The Real Estate Minute 3-9: Short Sales

By: Gary Bartlett
By: Gary Bartlett

In this changing economy more families than ever are facing the reality of losing their homes. Job losses and a declining real estate market are forcing many homeowners to consider foreclosure, but there are options.

There are many ways to lose a home, but signing away ownership in a manner that destroys credit, embarrasses the family and strips an owner of dignity is one of the hardest.

For owners who can no longer afford to keep mortgage payments current, there are alternatives.

One option is called a "short sale." When lenders agree to a short sale it means the lender is accepting less than the total amount due.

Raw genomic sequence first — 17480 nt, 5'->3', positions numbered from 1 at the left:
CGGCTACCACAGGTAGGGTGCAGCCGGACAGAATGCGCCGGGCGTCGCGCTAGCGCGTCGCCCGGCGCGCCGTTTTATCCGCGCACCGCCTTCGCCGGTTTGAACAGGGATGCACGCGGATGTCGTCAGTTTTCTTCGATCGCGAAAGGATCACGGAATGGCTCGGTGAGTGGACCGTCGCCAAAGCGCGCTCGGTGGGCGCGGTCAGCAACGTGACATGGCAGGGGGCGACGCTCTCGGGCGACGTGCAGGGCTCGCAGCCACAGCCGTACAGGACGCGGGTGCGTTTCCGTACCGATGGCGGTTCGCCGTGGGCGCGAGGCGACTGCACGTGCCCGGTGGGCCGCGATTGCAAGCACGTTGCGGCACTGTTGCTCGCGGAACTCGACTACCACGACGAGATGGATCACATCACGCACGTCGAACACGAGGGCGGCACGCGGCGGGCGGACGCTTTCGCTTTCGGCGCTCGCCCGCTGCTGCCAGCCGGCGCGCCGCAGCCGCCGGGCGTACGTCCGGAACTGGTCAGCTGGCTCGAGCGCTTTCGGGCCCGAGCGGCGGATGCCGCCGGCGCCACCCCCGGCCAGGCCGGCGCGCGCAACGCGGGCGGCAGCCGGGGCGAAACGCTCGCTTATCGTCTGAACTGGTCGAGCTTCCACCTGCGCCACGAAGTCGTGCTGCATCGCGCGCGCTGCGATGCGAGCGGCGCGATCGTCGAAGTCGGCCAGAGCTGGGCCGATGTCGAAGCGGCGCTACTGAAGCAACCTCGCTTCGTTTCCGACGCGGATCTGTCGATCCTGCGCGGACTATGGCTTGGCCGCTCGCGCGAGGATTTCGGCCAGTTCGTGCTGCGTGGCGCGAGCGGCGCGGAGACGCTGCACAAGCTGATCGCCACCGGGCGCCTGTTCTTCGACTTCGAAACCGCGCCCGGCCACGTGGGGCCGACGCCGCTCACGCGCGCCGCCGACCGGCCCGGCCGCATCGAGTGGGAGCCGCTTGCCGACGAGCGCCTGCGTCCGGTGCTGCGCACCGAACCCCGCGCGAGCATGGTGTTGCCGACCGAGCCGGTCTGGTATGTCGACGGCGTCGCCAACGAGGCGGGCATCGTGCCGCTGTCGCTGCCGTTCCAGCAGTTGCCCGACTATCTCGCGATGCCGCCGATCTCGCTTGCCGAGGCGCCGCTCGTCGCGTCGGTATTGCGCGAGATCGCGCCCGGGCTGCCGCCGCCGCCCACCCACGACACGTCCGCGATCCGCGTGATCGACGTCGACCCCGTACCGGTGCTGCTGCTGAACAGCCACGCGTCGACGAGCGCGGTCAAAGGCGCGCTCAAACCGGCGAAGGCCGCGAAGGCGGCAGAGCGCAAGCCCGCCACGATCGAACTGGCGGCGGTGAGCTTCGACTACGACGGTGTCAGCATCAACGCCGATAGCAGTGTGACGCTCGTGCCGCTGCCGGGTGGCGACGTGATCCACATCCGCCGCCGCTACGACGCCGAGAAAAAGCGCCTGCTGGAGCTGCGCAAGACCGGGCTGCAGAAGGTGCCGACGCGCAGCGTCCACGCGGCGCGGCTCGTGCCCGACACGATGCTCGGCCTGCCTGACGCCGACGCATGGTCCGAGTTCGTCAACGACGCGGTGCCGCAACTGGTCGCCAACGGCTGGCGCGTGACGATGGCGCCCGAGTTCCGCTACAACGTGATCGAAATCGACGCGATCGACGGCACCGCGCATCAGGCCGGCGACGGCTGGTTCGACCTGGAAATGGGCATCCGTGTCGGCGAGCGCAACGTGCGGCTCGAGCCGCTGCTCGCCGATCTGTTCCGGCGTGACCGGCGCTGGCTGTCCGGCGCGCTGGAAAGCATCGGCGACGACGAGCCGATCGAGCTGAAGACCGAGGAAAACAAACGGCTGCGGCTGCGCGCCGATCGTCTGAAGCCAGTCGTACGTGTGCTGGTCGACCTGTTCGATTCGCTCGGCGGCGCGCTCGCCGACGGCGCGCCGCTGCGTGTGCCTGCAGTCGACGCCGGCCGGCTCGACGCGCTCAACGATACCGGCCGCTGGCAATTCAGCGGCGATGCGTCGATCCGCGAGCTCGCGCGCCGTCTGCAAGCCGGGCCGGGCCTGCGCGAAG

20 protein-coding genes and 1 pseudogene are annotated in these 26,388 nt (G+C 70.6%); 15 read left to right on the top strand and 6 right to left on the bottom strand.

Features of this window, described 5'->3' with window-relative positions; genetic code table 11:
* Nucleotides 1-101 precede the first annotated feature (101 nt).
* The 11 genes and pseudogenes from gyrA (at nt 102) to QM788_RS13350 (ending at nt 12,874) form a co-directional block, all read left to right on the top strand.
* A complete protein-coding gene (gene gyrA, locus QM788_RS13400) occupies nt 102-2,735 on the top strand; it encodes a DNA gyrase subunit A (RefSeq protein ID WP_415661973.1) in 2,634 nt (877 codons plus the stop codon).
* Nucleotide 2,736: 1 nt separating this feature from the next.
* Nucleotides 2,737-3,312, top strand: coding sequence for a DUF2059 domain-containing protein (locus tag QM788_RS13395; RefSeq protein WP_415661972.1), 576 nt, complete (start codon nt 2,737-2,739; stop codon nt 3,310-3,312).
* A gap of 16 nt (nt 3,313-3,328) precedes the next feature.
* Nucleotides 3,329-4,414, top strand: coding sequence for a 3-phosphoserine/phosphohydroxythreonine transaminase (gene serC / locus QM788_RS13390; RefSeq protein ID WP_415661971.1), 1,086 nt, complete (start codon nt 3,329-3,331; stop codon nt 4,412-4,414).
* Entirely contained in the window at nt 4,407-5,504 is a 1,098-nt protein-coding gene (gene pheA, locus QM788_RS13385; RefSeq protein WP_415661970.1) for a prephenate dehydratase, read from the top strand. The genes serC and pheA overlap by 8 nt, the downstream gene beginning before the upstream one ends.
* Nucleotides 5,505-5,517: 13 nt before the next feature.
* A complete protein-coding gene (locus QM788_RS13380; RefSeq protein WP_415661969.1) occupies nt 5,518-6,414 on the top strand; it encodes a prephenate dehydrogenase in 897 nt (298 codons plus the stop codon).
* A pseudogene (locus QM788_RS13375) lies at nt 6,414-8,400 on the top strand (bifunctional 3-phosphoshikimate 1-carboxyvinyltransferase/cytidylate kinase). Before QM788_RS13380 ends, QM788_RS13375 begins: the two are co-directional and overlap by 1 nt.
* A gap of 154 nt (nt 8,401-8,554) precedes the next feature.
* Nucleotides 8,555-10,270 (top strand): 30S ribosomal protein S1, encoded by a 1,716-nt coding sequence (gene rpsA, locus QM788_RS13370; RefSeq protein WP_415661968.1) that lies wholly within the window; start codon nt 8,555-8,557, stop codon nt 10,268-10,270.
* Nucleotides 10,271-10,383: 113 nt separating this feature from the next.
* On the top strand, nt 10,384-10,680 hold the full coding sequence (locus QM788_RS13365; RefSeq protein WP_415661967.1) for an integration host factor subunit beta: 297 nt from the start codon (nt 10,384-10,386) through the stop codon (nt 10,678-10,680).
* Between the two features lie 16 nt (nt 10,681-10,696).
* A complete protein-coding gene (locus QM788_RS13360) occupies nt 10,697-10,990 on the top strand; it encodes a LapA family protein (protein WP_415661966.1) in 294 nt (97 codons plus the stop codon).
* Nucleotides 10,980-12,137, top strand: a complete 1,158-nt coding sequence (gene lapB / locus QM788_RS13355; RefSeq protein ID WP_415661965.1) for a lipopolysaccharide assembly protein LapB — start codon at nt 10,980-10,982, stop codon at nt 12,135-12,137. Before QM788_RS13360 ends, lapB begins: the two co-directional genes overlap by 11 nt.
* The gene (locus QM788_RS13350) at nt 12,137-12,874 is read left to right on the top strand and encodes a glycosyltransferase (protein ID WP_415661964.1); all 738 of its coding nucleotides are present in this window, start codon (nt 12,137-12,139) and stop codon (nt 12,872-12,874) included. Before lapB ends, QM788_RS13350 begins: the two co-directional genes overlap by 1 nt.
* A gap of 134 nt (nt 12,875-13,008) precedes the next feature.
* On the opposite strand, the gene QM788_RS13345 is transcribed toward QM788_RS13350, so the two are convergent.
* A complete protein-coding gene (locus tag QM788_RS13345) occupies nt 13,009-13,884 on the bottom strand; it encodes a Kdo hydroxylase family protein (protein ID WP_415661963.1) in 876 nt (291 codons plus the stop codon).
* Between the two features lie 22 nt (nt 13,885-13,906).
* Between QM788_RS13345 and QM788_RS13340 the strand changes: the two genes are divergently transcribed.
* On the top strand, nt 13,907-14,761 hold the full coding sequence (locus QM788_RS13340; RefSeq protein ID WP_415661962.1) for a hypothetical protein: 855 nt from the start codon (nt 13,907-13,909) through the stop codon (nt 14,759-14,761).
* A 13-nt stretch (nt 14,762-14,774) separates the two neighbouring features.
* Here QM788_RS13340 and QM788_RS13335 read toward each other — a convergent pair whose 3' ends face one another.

Not all lenders will accept short sales or discounted payoffs, especially if it would make more financial sense to foreclose. Also, not all sellers or all properties qualify for short sales.

Your first step should be to call the lender.

Be prepared to make several calls before you find the person responsible for handling short sales.

Next, submit a letter of authorization.

Lenders typically do not want to disclose any of your personal information without written authorization to do so.

Lenders will also want to know if you have savings accounts, money markets or anything of tangible value. So be prepared and have that information handy.

If everything goes well, the lender will approve your short sale. As part of the negotiation, you might ask that the lender not report adverse credit to the credit reporting agencies. But realize that the lender is under no obligation to accommodate this request.

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